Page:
"The Best of Stories" (Ahsan al-Qasas)
Joseph Motifs and the Bábí-Bahá’í Interpretation of the Joseph Narrative
By Stephen Lambden
Presented at the Irfan Colloquia Session #20 (English)
Louhelen Bahá'í School: Michigan, US
October 9-12, 1998.
(This paper was also presented, in slightly different form, at Session #18.)
The person and story of Joseph is important in both the Bible (Genesis 37-50) and the Qur'án (sura 12) where the account of this patriarch-prophet is the longest Qur’ánic narrative-an aspect of the "best of stories" (ahsan al-qasas). In Sunni and Shí’i Islamic sources Joseph is preeminently a model of righteous piety (al-siddiq) and a paragon of handsome beauty (husn; jamál). The latter hagiographical motif is, for example, indicated in the Shí’i Tafsir núr al-thaqalayn ('Commentary [expressive] of the Light of the Twin Weights') of al-Huwayzi (d. 1112/ 1700) where it is recorded that the sixth Twelver Imam, Abi 'Abdu'lláh, Ja’far al-Sádiq (d. c. 126/743) stated that "Whoso reciteth the Sura of Joseph each day or during every night will be raised up by God on the Day of Resurrection such that their beauty (jamál) will be consonant with the beauty of Joseph ...." (11:408). Qur’án 12:4 records the dream-vision of Joseph; "Behold, Joseph said to his father: 'O my father! I saw eleven stars, and the sun and the moon, I saw them bowing down before me!'" Among the interpretations of this verse are the following words again from one of the Twelver Imams, "The inner sense (al-tá'wil) of this dream-vision (al-ru'ya') is that he [Joseph] will rule Egypt; and there shall enter before him his father [Jacob-Israel] and his brothers. As for the "sun" (al-hams) it is Rachael (Rahíl) the mother of Joseph while the "moon" (al-qamar) is Jacob (Ya'qub). Now the eleven stars (alka-wákib) are his [eleven] brothers. When they entered before him they prostrated in gratitude before God alone; the moment they caught sight of him was that of the prostration before God." (cited Bahrini, Kitáb al-burhán, 11:243).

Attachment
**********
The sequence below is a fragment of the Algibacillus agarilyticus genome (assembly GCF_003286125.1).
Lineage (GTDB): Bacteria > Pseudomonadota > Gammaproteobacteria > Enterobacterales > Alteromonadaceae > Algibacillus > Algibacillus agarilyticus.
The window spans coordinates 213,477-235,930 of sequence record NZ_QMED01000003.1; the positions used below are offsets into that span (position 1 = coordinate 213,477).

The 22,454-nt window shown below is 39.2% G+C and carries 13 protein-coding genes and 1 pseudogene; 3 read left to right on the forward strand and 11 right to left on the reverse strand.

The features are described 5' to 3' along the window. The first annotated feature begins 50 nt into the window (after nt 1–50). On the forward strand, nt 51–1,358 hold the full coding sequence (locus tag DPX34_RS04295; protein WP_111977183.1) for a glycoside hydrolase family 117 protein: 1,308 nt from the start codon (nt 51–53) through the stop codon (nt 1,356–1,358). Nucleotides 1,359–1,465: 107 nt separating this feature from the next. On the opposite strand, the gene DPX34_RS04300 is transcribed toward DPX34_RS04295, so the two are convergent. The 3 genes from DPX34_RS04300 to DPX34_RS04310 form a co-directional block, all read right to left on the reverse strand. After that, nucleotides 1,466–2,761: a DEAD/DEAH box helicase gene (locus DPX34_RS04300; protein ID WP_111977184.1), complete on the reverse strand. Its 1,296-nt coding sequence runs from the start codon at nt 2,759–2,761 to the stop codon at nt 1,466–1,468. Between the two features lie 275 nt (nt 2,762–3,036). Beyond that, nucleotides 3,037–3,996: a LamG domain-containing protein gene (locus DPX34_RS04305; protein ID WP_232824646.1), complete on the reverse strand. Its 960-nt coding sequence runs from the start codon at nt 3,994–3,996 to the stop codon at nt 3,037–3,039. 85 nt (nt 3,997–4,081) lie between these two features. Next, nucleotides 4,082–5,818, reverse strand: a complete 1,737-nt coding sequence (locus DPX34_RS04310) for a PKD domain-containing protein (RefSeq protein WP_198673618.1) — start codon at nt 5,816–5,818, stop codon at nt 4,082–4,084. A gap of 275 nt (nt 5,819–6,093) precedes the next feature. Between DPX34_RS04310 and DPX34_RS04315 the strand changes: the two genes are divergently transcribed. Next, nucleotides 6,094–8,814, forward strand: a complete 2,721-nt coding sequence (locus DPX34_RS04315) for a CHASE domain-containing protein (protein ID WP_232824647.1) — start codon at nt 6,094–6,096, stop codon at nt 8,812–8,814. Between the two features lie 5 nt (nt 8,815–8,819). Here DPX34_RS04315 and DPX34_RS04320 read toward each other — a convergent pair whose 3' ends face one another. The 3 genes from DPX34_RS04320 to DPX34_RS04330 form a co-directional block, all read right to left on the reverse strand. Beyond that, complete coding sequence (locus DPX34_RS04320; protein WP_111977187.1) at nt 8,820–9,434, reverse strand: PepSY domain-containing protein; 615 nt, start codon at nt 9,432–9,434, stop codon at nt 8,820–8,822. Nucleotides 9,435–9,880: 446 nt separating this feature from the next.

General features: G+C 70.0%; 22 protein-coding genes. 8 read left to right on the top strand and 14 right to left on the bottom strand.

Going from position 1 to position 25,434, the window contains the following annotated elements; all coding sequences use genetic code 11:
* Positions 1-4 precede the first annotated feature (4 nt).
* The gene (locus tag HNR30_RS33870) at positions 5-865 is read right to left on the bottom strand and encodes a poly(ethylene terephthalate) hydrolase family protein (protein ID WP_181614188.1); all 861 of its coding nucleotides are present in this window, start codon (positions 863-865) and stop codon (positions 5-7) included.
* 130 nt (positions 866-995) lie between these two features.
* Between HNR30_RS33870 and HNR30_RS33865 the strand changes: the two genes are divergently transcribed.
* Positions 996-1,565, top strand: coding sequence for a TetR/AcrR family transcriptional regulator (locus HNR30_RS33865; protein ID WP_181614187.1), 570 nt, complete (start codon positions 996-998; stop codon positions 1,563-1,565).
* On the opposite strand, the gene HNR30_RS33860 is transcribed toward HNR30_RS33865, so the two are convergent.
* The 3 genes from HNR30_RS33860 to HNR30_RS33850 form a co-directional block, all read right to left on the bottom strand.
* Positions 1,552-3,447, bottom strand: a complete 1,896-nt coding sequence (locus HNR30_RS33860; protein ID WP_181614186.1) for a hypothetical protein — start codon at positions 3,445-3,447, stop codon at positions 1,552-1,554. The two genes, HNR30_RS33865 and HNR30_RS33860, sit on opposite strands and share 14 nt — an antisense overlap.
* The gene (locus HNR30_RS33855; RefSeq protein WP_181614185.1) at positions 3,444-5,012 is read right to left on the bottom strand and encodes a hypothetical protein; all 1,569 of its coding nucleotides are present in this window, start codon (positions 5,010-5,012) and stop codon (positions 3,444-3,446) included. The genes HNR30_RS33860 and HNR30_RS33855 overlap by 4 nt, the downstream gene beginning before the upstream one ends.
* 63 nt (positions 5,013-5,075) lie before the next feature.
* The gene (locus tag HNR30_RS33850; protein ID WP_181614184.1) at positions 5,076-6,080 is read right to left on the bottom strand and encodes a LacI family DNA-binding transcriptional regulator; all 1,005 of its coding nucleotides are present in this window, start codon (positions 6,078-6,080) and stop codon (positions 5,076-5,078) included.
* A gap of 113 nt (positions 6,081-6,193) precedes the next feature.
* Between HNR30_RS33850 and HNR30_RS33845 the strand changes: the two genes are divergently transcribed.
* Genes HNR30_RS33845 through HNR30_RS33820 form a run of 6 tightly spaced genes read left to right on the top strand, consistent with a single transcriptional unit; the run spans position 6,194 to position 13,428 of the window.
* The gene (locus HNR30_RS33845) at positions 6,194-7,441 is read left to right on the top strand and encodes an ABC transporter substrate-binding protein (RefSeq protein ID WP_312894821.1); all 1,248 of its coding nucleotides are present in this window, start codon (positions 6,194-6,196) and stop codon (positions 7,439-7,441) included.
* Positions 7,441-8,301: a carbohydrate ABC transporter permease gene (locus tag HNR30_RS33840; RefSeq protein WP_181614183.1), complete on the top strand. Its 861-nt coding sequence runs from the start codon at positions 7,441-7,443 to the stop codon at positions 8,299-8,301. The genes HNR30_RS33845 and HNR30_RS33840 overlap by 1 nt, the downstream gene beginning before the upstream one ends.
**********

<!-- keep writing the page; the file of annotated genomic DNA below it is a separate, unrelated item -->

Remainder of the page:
The Shi'i imamological understanding of the Joseph narrative is registered in various authoritative traditions (ahadíth; khabar) and tafsir works. Aspects of its non-literal (allegorical-typological...) exegesis had messianic implications relative to the ghayba ("occultation") and eventual advent or "return" of the expected (hidden 12th) Imam. This provides the background to the Bábí-Bahá’í interpretation of the Joseph narrative which is often eschatological; messianic and theophanological.
The first major work of Sayyid 'Alí Muhammad, the Báb, (1819-1850 CE) was (loosely speaking) a tafsir (exegetical) work composed in mid-1844 CE (=1260 AH). It is variously (among other titles) known as the Tafsir Surat Yusuf (Commentary on the Sura of Joseph) and Qayyum al-asmá' (lit. 'Self-subsisting [Deity] of the Names') the divine attribute Qayyum and the personal name Yusuf have an identical numerical (abjad) value (= 156). A fairly lengthy (roughly 300+ pages) wholly Arabic work this revelatory, partially rewritten neo-tafsir frequently contains non-literal, often imamologically and eschatologically oriented expository rewrites of most of the 111 verses of the twelfth Surat Yusuf of the Qur'án. A novel 'Bábí Qur’án,' it was communicated by the Báb speaking with the voice of God as the earthly representative of the hidden (messianic) Imám. This new sacred book is modelled upon and very closely related to the Qur’án though it transcends it in being overtly Shi'i, sometimes Sufistic, mystical-qabbalistic and suggestive of an all but realized eschatological hope. The Qayyum al-asmá' is thus more of a remodeling or partial rewriting of select pericopae ('paragraphs') of the Islamic holy book than a commentary in the classical sense of say that of Muhammad ibn Jarír al-Tabarí (d. 310/923) or 'Alí al-Tabarsí (d. 548/1114). It is usually towards the end of the new suras of the Báb's Qayyum al-asmá' that a verse of the Qur’ánic Joseph narrative is exegetically or (more precisely) eisegetically rewritten. One is reminded of such Jewish targumic often paraphrastic, interpretive (Aramaic) 'translations' of the Hebrew Bible-such as that referred to as the Targum Pseudo-Jonathan.